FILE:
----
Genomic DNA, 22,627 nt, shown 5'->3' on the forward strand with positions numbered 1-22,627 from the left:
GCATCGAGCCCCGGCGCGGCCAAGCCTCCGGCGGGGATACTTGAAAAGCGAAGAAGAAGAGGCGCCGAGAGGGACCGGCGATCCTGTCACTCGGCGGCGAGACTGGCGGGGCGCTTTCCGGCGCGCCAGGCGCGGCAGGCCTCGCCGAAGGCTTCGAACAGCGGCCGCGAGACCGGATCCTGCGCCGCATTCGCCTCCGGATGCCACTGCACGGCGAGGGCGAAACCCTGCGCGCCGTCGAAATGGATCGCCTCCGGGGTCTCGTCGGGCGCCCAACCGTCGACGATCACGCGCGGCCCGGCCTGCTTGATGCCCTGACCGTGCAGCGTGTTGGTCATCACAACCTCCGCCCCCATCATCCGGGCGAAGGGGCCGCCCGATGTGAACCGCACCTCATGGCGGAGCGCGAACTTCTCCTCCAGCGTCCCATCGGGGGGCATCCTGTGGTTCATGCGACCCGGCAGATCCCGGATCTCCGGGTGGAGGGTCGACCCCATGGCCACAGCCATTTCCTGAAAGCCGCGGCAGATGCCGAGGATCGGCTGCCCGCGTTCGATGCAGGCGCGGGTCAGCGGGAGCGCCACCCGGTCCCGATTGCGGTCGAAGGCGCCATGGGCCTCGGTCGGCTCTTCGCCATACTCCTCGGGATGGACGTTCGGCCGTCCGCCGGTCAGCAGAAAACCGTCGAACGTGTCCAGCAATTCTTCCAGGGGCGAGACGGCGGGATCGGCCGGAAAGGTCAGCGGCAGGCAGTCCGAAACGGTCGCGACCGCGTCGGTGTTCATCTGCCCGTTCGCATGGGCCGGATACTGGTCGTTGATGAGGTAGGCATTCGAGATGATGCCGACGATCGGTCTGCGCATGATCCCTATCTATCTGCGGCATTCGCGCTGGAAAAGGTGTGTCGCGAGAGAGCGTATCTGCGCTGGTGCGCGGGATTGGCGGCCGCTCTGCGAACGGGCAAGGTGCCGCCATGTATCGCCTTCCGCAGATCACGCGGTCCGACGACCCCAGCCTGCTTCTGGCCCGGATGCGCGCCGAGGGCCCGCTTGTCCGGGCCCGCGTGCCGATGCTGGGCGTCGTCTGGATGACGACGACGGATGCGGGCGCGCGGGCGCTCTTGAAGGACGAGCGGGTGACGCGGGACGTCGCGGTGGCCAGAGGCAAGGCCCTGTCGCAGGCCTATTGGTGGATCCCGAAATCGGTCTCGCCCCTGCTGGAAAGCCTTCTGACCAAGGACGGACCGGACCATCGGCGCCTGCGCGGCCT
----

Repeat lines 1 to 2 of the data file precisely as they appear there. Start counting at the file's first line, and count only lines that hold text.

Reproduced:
Genomic DNA, 22,627 nt, shown 5'->3' on the forward strand with positions numbered 1-22,627 from the left:
GCATCGAGCCCCGGCGCGGCCAAGCCTCCGGCGGGGATACTTGAAAAGCGAAGAAGAAGAGGCGCCGAGAGGGACCGGCGATCCTGTCACTCGGCGGCGAGACTGGCGGGGCGCTTTCCGGCGCGCCAGGCGCGGCAGGCCTCGCCGAAGGCTTCGAACAGCGGCCGCGAGACCGGATCCTGCGCCGCATTCGCCTCCGGATGCCACTGCACGGCGAGGGCGAAACCCTGCGCGCCGTCGAAATGGATCGCCTCCGGGGTCTCGTCGGGCGCCCAACCGTCGACGATCACGCGCGGCCCGGCCTGCTTGATGCCCTGACCGTGCAGCGTGTTGGTCATCACAACCTCCGCCCCCATCATCCGGGCGAAGGGGCCGCCCGATGTGAACCGCACCTCATGGCGGAGCGCGAACTTCTCCTCCAGCGTCCCATCGGGGGGCATCCTGTGGTTCATGCGACCCGGCAGATCCCGGATCTCCGGGTGGAGGGTCGACCCCATGGCCACAGCCATTTCCTGAAAGCCGCGGCAGATGCCGAGGATCGGCTGCCCGCGTTCGATGCAGGCGCGGGTCAGCGGGAGCGCCACCCGGTCCCGATTGCGGTCGAAGGCGCCATGGGCCTCGGTCGGCTCTTCGCCATACTCCTCGGGATGGACGTTCGGCCGTCCGCCGGTCAGCAGAAAACCGTCGAACGTGTCCAGCAATTCTTCCAGGGGCGAGACGGCGGGATCGGCCGGAAAGGTCAGCGGCAGGCAGTCCGAAACGGTCGCGACCGCGTCGGTGTTCATCTGCCCGTTCGCATGGGCCGGATACTGGTCGTTGATGAGGTAGGCATTCGAGATGATGCCGACGATCGGTCTGCGCATGATCCCTATCTATCTGCGGCATTCGCGCTGGAAAAGGTGTGTCGCGAGAGAGCGTATCTGCGCTGGTGCGCGGGATTGGCGGCCGCTCTGCGAACGGGCAAGGTGCCGCCATGTATCGCCTTCCGCAGATCACGCGGTCCGACGACCCCAGCCTGCTTCTGGCCCGGATGCGCGCCGAGGGCCCGCTTGTCCGGGCCCGCGTGCCGATGCTGGGCGTCGTCTGGATGACGACGACGGATGCGGGCGCGCGGGCGCTCTTGAAGGACGAGCGGGTGACGCGGGACGTCGCGGTGGCCAGAGGCAAGGCCCTGTCGCAGGCCTATTGGTGGATCCCGAAATCGGTCTCGCCCCTGCTGGAAAGCCTTCTGACCAAGGACGGACCGGACCATCGGCGCCTGCGCGGCCT